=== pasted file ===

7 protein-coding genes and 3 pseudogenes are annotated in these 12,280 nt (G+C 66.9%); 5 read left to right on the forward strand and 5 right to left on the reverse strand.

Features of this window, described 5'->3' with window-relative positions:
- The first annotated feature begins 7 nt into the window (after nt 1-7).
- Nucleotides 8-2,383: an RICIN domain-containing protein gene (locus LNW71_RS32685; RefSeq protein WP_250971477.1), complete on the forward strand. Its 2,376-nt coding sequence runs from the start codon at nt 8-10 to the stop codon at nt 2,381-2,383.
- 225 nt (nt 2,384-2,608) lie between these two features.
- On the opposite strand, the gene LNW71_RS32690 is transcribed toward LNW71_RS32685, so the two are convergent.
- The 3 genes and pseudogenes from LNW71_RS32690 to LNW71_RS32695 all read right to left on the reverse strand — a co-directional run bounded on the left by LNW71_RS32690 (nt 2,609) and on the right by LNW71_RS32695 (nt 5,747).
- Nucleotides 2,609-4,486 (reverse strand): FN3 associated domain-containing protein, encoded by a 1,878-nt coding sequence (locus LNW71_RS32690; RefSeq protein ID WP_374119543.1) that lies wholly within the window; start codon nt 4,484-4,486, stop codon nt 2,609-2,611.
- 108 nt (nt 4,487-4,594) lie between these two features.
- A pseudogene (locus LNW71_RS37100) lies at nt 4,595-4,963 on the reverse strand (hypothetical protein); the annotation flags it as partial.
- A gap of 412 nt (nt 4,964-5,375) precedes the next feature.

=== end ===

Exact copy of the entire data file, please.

7 protein-coding genes and 3 pseudogenes are annotated in these 12,280 nt (G+C 66.9%); 5 read left to right on the forward strand and 5 right to left on the reverse strand.

Features of this window, described 5'->3' with window-relative positions:
- The first annotated feature begins 7 nt into the window (after nt 1-7).
- Nucleotides 8-2,383: an RICIN domain-containing protein gene (locus LNW71_RS32685; RefSeq protein WP_250971477.1), complete on the forward strand. Its 2,376-nt coding sequence runs from the start codon at nt 8-10 to the stop codon at nt 2,381-2,383.
- 225 nt (nt 2,384-2,608) lie between these two features.
- On the opposite strand, the gene LNW71_RS32690 is transcribed toward LNW71_RS32685, so the two are convergent.
- The 3 genes and pseudogenes from LNW71_RS32690 to LNW71_RS32695 all read right to left on the reverse strand — a co-directional run bounded on the left by LNW71_RS32690 (nt 2,609) and on the right by LNW71_RS32695 (nt 5,747).
- Nucleotides 2,609-4,486 (reverse strand): FN3 associated domain-containing protein, encoded by a 1,878-nt coding sequence (locus LNW71_RS32690; RefSeq protein ID WP_374119543.1) that lies wholly within the window; start codon nt 4,484-4,486, stop codon nt 2,609-2,611.
- 108 nt (nt 4,487-4,594) lie between these two features.
- A pseudogene (locus LNW71_RS37100) lies at nt 4,595-4,963 on the reverse strand (hypothetical protein); the annotation flags it as partial.
- A gap of 412 nt (nt 4,964-5,375) precedes the next feature.